The Company does not dispute that it has failed to file Bulletin 30 but notes that the action by the United States outlined in the report was not subject to such reporting because it did not involve a state insurance department. The Company correctly argues that Bulletin 30 only requires the reporting of actions involving state insurance departments. Nevertheless, the action involving the Florida Department of Insurance required a Bulletin 30 report.


The Company objects to the examiners' discussion of the litigation for similar reasons noted above. Specifically, the Company notes that the Company entered into a stipulation in 1994with the Department that involved similar issues. The Company notes the facts at issue in the subject litigation occurred prior to the subject examination period.

Upon consideration, the Department adopts the examiners' recommendation that the Company implement procedures to comply with Bulletin 30, but finds that no fine is warranted. The Company shall submit a signed written description of those procedures no later than 30 days after the appeal deadline of this Order, for the Department's approval. Further, as noted above, it is not improper for the examiners to discuss litigation that was pending or resolved during the examination period and this portion of the Report is adopted.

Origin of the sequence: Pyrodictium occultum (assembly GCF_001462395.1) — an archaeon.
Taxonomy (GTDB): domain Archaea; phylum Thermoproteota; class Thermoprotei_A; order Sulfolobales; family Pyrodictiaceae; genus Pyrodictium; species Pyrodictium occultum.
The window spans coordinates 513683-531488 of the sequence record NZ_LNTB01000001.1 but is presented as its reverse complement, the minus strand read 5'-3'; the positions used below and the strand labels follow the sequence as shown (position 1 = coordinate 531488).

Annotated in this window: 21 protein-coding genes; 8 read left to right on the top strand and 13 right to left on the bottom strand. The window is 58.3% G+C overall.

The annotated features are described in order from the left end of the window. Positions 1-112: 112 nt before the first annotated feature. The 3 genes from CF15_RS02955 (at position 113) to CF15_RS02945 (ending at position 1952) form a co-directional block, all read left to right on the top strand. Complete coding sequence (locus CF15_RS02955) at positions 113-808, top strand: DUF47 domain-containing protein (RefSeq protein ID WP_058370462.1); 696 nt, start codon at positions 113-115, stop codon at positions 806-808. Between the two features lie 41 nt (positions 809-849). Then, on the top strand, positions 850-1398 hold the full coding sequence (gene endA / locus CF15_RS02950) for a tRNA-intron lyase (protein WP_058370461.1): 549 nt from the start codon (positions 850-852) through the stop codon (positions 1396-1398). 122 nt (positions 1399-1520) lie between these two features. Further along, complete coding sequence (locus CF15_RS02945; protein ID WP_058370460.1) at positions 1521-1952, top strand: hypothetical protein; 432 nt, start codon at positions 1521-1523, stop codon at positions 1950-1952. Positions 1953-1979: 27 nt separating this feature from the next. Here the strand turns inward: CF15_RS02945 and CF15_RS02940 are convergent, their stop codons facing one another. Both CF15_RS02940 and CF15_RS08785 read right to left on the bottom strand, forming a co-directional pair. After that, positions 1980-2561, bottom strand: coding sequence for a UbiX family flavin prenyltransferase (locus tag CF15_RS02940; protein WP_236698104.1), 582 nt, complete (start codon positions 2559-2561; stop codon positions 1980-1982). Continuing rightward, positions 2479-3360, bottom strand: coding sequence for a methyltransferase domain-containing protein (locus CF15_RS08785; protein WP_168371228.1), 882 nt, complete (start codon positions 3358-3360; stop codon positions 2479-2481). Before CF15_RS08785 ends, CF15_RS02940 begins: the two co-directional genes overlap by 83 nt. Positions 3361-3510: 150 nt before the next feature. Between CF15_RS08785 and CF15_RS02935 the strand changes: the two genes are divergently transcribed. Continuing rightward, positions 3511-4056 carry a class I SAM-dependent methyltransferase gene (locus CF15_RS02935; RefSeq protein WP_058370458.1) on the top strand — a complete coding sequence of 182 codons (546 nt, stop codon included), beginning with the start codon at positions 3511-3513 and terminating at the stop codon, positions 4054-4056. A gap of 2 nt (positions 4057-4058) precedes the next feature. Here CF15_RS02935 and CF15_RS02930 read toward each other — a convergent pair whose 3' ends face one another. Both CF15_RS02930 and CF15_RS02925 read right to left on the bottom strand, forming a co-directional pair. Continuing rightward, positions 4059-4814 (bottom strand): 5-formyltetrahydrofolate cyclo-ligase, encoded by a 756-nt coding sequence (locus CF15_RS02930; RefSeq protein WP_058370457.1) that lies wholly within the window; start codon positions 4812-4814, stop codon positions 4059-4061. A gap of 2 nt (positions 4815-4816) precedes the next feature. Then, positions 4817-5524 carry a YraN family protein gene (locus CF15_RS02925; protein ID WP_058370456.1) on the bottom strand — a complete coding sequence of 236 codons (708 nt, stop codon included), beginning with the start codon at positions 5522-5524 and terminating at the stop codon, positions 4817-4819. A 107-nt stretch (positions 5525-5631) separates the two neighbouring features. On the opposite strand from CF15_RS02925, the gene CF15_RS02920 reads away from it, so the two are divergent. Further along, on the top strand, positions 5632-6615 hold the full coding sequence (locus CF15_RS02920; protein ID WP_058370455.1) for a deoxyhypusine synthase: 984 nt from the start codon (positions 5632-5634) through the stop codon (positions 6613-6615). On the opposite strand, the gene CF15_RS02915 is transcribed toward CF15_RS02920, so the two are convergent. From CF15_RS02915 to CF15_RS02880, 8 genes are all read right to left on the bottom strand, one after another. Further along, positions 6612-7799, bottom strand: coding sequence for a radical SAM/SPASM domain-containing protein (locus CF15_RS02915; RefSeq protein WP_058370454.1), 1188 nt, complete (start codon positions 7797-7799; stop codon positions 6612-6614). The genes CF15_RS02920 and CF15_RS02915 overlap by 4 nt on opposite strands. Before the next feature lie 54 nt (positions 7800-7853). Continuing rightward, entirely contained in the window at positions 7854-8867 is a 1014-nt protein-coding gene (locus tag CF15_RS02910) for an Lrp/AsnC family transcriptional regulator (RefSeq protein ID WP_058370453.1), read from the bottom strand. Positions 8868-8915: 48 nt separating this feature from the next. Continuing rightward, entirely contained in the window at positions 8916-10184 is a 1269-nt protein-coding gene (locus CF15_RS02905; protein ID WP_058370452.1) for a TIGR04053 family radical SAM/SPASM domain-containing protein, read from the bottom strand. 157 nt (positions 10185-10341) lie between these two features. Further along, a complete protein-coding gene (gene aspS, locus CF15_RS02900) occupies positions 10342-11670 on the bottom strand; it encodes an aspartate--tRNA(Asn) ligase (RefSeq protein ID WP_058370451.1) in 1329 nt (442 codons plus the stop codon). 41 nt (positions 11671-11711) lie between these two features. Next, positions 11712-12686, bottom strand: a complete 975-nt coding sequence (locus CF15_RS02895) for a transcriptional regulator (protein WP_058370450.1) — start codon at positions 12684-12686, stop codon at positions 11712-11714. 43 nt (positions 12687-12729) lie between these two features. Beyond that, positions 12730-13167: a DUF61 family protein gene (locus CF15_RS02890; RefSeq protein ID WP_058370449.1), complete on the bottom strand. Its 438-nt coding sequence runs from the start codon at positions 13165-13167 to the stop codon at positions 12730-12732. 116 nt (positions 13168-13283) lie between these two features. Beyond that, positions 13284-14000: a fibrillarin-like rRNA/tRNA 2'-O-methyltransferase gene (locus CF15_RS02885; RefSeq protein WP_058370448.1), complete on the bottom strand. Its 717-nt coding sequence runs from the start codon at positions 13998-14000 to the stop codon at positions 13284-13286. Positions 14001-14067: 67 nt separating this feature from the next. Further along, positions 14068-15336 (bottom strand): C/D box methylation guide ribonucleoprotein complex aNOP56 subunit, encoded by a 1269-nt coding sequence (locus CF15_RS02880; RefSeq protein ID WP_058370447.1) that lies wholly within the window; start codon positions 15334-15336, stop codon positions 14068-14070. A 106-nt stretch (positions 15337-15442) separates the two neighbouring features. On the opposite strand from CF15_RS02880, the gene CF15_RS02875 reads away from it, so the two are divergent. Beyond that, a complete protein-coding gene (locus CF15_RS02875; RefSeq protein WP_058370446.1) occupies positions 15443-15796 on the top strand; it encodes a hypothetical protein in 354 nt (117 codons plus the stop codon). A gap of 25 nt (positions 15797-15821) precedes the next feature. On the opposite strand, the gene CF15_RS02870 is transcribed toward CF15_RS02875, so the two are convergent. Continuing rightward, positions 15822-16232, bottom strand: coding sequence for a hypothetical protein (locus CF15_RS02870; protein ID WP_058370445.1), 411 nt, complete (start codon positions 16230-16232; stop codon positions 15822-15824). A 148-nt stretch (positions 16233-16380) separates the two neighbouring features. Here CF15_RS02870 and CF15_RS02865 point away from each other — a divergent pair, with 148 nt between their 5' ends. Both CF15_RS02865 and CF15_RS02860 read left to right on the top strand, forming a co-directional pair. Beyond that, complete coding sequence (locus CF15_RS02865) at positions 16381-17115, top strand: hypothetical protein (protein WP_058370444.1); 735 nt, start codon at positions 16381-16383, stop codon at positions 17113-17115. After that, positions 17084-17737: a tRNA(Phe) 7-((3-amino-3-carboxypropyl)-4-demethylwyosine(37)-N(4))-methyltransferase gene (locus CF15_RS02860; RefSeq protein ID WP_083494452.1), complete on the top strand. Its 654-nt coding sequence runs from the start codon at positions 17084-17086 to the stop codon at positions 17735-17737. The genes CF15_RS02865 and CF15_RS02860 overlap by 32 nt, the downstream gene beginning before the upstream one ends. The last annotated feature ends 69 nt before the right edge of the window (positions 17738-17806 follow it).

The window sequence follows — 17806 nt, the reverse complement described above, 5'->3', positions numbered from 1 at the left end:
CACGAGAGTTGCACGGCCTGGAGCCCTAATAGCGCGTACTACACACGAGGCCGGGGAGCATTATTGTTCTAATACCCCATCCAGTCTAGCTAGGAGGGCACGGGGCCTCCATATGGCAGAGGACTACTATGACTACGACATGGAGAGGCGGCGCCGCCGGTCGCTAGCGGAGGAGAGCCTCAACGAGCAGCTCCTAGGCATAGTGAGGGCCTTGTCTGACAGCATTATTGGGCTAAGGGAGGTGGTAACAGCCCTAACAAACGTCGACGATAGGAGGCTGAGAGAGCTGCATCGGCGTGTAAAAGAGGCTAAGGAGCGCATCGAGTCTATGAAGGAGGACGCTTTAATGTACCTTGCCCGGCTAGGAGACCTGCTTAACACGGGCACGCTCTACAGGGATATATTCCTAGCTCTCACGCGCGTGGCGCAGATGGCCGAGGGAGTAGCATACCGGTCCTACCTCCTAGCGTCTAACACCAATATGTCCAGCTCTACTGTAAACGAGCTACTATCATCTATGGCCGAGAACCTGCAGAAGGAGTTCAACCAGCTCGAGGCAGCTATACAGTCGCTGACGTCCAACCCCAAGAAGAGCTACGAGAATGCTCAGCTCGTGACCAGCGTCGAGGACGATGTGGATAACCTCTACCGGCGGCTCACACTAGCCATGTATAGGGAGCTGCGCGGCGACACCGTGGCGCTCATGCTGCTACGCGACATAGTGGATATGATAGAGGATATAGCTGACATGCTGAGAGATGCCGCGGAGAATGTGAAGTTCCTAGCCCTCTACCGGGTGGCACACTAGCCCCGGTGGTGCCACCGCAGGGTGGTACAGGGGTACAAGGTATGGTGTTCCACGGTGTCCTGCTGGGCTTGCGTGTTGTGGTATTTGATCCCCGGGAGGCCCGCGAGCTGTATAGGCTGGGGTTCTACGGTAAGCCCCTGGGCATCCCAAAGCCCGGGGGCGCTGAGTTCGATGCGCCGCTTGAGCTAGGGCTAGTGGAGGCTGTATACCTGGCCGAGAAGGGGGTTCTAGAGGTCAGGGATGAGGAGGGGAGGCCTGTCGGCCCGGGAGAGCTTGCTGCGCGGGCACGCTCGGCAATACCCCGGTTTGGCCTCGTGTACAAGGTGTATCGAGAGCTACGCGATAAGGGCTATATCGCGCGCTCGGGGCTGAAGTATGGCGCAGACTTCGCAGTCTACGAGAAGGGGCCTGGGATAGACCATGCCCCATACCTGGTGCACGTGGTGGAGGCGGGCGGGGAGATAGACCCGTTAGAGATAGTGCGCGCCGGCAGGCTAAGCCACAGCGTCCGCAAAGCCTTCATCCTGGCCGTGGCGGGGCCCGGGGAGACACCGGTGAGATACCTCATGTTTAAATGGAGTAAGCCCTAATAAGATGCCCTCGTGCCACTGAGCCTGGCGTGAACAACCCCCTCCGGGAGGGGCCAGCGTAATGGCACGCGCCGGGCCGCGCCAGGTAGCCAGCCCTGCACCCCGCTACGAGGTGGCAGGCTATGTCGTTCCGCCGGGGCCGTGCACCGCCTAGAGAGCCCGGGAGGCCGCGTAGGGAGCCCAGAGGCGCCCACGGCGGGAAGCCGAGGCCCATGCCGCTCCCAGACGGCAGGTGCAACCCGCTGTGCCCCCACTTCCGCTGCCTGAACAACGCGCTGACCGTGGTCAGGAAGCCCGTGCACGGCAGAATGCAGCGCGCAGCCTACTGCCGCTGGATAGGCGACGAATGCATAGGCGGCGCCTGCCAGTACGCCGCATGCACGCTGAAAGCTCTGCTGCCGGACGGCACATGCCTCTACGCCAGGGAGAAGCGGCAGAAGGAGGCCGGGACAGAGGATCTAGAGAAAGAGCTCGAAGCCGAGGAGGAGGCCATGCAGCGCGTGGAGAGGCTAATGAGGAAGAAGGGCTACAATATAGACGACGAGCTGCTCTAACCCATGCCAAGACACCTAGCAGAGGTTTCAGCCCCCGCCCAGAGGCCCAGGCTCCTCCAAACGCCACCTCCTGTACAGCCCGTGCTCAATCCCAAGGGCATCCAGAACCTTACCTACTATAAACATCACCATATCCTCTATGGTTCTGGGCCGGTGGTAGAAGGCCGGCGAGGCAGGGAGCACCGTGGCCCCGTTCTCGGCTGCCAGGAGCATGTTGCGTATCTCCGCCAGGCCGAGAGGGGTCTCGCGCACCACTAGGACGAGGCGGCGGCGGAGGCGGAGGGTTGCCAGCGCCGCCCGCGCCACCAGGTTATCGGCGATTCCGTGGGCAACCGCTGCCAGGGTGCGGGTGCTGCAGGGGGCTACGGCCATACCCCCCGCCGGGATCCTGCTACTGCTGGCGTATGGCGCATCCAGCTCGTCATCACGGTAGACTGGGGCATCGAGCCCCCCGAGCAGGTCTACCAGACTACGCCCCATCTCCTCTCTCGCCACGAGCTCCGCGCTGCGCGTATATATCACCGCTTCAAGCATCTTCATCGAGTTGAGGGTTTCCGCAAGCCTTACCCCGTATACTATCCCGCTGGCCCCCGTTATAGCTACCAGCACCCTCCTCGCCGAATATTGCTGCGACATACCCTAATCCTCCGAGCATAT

9. In the "SALES AND MARKETING - 'Target' Premium Issue" section (Report page 10 - 11), the examiners note that the Company understated its target premiums for universal life products for fifteen years (from 1983 to 1998). The examiners opine that the target premium is the "key competitive device used in the sale of universal life policies." (Report at page 10.) The examiners note that understating the target premium may have induced people to purchase the subject policies based on misleading information and that such misstatement was a violation of 8 V.S.A. §4724 (2). The examiners recommend that the Company develop a compensation program with the Department.